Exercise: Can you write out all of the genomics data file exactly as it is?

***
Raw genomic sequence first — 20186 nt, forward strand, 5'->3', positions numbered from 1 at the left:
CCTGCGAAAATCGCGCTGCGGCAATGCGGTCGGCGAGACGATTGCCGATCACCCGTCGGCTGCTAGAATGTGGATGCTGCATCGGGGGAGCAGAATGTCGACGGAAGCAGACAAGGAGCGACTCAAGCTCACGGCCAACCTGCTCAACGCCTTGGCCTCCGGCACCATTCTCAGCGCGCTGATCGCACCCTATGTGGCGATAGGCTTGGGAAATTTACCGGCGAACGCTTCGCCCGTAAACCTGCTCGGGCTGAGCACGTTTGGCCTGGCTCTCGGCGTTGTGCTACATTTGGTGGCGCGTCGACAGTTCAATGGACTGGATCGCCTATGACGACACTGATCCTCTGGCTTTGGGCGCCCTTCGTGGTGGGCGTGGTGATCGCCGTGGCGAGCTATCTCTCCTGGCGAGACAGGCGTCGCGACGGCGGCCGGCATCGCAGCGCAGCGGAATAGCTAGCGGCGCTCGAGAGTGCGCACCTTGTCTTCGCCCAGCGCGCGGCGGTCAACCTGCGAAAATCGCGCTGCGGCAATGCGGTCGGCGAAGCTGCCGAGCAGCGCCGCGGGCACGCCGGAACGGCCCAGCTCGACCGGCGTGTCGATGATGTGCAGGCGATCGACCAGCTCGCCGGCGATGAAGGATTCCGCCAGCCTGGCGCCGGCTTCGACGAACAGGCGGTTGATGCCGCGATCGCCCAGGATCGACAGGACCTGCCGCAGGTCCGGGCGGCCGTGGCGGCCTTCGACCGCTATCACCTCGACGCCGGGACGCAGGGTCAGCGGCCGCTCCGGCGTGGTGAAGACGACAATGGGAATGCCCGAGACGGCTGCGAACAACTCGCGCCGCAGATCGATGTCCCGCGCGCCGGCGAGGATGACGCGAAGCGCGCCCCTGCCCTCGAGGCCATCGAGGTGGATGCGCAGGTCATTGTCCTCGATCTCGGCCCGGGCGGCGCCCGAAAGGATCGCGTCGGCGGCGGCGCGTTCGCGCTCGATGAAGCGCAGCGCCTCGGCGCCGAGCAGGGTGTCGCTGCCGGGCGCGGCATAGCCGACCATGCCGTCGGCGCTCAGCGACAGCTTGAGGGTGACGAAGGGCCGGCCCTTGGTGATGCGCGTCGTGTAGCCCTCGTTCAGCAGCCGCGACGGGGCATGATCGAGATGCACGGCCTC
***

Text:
Raw genomic sequence first — 20186 nt, forward strand, 5'->3', positions numbered from 1 at the left:
CCTGCGAAAATCGCGCTGCGGCAATGCGGTCGGCGAGACGATTGCCGATCACCCGTCGGCTGCTAGAATGTGGATGCTGCATCGGGGGAGCAGAATGTCGACGGAAGCAGACAAGGAGCGACTCAAGCTCACGGCCAACCTGCTCAACGCCTTGGCCTCCGGCACCATTCTCAGCGCGCTGATCGCACCCTATGTGGCGATAGGCTTGGGAAATTTACCGGCGAACGCTTCGCCCGTAAACCTGCTCGGGCTGAGCACGTTTGGCCTGGCTCTCGGCGTTGTGCTACATTTGGTGGCGCGTCGACAGTTCAATGGACTGGATCGCCTATGACGACACTGATCCTCTGGCTTTGGGCGCCCTTCGTGGTGGGCGTGGTGATCGCCGTGGCGAGCTATCTCTCCTGGCGAGACAGGCGTCGCGACGGCGGCCGGCATCGCAGCGCAGCGGAATAGCTAGCGGCGCTCGAGAGTGCGCACCTTGTCTTCGCCCAGCGCGCGGCGGTCAACCTGCGAAAATCGCGCTGCGGCAATGCGGTCGGCGAAGCTGCCGAGCAGCGCCGCGGGCACGCCGGAACGGCCCAGCTCGACCGGCGTGTCGATGATGTGCAGGCGATCGACCAGCTCGCCGGCGATGAAGGATTCCGCCAGCCTGGCGCCGGCTTCGACGAACAGGCGGTTGATGCCGCGATCGCCCAGGATCGACAGGACCTGCCGCAGGTCCGGGCGGCCGTGGCGGCCTTCGACCGCTATCACCTCGACGCCGGGACGCAGGGTCAGCGGCCGCTCCGGCGTGGTGAAGACGACAATGGGAATGCCCGAGACGGCTGCGAACAACTCGCGCCGCAGATCGATGTCCCGCGCGCCGGCGAGGATGACGCGAAGCGCGCCCCTGCCCTCGAGGCCATCGAGGTGGATGCGCAGGTCATTGTCCTCGATCTCGGCCCGGGCGGCGCCCGAAAGGATCGCGTCGGCGGCGGCGCGTTCGCGCTCGATGAAGCGCAGCGCCTCGGCGCCGAGCAGGGTGTCGCTGCCGGGCGCGGCATAGCCGACCATGCCGTCGGCGCTCAGCGACAGCTTGAGGGTGACGAAGGGCCGGCCCTTGGTGATGCGCGTCGTGTAGCCCTCGTTCAGCAGCCGCGACGGGGCATGATCGAGATGCACGGCCTC